Then there’s the extra-curricular dimension. Teacher: What will you do this holiday? Student: My friends and I have set up a charity called ‘Happy Sunshine Children’ and we plan to visit a poor school in the poor countryside to give extra tuition to the poor children who have poor books. Teacher: How many friends will be doing this with you? Students: Just my class. This seemingly altruistic approach to extracurricular activity is not uncommon and parents have cottoned on to the fact that this could make a difference. The problem is that if everyone else is doing it we now have students that are good at maths, great at physics and good at caring about others who are less fortunate than us. To make matters worse educational agents have well and truly put fuel in this bandwagon and set up all kinds of schemes for parents who are looking to keep their son/daughter gainfully occupied over the summer months. Whilst this type of activity has some value, Chinese students are recognising that extra-curricular activity related specifically to academic study is the way to go. More and more students are looking to create opportunities where they can become involved in an internship over the summer months in a vocational field akin to their personal career aspirations. I have seen an increasing number of students create links with Chinese University Professors who have mentored them through a mini project and also offered to contribute a line or two to their University letter of recommendation.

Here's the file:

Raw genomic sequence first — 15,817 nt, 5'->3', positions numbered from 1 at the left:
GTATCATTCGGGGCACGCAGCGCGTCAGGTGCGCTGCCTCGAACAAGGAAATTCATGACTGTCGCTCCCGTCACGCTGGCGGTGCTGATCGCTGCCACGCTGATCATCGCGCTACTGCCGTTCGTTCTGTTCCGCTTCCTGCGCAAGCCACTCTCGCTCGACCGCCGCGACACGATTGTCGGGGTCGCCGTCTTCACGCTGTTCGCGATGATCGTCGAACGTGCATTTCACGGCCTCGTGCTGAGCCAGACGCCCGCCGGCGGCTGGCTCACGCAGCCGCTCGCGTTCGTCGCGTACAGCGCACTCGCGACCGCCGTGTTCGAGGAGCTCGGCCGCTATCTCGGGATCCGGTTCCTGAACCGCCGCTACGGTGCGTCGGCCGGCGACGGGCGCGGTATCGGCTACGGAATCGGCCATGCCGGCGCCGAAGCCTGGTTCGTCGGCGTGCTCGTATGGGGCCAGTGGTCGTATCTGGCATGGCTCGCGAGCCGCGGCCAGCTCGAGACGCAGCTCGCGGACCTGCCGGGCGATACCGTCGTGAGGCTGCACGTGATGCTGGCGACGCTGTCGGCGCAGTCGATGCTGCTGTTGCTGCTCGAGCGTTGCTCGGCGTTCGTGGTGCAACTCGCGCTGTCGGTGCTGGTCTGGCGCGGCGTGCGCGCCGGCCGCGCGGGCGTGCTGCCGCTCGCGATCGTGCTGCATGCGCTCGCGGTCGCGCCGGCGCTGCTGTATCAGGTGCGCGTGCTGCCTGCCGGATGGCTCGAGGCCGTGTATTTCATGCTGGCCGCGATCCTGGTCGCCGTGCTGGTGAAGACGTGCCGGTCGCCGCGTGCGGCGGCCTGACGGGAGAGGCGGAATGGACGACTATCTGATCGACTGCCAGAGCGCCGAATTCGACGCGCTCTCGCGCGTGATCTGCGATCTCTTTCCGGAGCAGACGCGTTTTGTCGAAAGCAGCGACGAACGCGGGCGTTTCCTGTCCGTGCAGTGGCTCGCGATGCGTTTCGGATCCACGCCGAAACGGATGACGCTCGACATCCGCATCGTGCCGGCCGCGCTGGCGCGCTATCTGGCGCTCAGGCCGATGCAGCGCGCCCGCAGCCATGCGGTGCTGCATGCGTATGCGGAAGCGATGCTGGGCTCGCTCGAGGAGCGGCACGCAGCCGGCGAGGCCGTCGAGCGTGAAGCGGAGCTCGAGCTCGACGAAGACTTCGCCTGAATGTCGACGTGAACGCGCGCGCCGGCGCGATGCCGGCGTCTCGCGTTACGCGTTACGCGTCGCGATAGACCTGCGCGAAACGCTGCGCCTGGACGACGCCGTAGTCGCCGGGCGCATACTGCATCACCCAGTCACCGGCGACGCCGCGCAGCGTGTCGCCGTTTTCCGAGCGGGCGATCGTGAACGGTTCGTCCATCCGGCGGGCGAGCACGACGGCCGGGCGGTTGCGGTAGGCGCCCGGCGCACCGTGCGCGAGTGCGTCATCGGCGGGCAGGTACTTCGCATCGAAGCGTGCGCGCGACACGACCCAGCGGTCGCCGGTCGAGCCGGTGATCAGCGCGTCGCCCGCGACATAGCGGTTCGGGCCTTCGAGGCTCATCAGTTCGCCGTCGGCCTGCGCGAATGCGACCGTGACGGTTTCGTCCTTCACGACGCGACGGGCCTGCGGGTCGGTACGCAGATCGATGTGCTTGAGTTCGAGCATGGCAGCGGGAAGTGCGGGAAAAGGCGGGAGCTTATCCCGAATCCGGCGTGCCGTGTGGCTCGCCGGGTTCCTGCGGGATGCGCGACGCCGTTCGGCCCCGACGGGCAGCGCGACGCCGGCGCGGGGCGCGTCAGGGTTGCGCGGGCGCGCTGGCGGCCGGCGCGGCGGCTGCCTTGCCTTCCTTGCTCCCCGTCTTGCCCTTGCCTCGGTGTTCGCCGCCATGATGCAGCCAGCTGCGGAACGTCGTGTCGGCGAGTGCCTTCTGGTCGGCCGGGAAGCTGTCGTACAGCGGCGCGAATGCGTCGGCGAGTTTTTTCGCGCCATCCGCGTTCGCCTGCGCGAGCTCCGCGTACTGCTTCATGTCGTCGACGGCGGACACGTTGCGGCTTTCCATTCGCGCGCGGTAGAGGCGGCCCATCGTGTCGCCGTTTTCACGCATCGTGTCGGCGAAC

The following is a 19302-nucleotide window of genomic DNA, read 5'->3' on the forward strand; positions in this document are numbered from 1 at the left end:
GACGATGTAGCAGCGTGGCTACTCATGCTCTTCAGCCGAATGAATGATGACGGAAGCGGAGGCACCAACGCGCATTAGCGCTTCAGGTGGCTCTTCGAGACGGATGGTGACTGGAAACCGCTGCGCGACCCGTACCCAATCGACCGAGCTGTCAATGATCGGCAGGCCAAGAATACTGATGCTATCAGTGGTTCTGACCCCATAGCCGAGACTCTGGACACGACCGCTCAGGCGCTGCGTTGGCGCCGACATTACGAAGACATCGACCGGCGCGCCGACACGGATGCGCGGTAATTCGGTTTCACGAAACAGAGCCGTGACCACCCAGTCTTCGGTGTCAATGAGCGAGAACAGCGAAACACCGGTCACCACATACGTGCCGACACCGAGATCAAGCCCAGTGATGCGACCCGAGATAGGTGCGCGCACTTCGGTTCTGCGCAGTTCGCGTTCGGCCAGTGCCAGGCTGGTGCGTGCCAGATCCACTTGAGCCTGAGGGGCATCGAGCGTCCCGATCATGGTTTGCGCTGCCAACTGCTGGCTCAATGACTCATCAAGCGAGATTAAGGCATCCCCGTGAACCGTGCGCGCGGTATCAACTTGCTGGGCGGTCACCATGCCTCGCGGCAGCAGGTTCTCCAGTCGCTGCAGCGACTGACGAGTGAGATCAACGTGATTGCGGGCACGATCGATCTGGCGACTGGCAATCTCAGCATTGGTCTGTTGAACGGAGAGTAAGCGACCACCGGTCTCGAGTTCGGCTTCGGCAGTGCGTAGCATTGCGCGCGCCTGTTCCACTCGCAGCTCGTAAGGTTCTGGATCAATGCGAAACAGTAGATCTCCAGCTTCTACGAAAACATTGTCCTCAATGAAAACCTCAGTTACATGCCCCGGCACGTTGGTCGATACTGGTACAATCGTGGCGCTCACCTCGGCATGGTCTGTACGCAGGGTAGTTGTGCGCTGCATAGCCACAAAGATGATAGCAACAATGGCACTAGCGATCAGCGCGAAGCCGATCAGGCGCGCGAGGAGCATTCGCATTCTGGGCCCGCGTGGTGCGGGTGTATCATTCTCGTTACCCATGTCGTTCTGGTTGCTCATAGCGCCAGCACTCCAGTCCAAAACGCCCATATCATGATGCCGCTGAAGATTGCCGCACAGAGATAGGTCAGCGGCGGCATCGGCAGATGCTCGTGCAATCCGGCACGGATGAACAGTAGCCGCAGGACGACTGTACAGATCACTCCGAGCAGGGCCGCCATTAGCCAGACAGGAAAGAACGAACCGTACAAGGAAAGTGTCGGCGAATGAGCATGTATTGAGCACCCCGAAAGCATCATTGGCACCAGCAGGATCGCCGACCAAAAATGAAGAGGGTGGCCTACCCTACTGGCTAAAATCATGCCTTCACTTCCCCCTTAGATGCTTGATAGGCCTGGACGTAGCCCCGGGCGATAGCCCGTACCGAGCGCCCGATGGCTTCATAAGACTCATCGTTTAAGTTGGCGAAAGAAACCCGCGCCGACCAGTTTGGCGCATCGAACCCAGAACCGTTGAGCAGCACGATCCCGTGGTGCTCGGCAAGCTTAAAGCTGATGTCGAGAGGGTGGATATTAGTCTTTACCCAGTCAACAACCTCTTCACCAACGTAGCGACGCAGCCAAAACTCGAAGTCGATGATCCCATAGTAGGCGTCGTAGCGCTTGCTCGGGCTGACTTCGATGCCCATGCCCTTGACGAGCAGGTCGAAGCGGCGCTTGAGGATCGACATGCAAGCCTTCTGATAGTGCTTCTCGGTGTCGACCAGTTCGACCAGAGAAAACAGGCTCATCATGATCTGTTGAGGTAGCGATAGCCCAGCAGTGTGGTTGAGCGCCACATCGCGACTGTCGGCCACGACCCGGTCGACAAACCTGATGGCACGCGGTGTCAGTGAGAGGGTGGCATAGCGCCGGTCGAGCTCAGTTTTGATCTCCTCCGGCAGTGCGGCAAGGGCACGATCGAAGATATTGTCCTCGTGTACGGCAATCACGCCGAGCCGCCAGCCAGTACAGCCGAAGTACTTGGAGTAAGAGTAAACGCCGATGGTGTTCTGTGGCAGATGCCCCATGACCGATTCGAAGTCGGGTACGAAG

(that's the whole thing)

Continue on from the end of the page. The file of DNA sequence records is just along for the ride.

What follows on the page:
Educational Agents have a role to play and most are first rate and wholly professional in terms of how they go about turning a ‘remarkable’ student into a ‘truly remarkable’ student. The worry, of course, is when ‘average’ becomes ‘truly remarkable’ overnight allowing parental expectations to be well and truly remarkably cashed in! For some, where money is no object, parents can pay for one to one intensive SAT/TOEFL training from ‘celebrity’ trainers complemented by coaching interview sessions from ex-Ivy League university admissions officers. For the equivalent price of a top of the range family car, parents can forgo that leather interior and cruise control for the best line of turbo charged promises money can buy.
Top grades don’t really count for much when everyone else has them and creating ‘space’ between you and all the other students is not formulaic, despite what Chinese parents might think. In an education system based on batch processing it is often difficult for Chinese students to find themselves and to also have the confidence needed to express their individualism.
Personally, I’d love to meet that trombone player so I could ask him or her – How did you do it?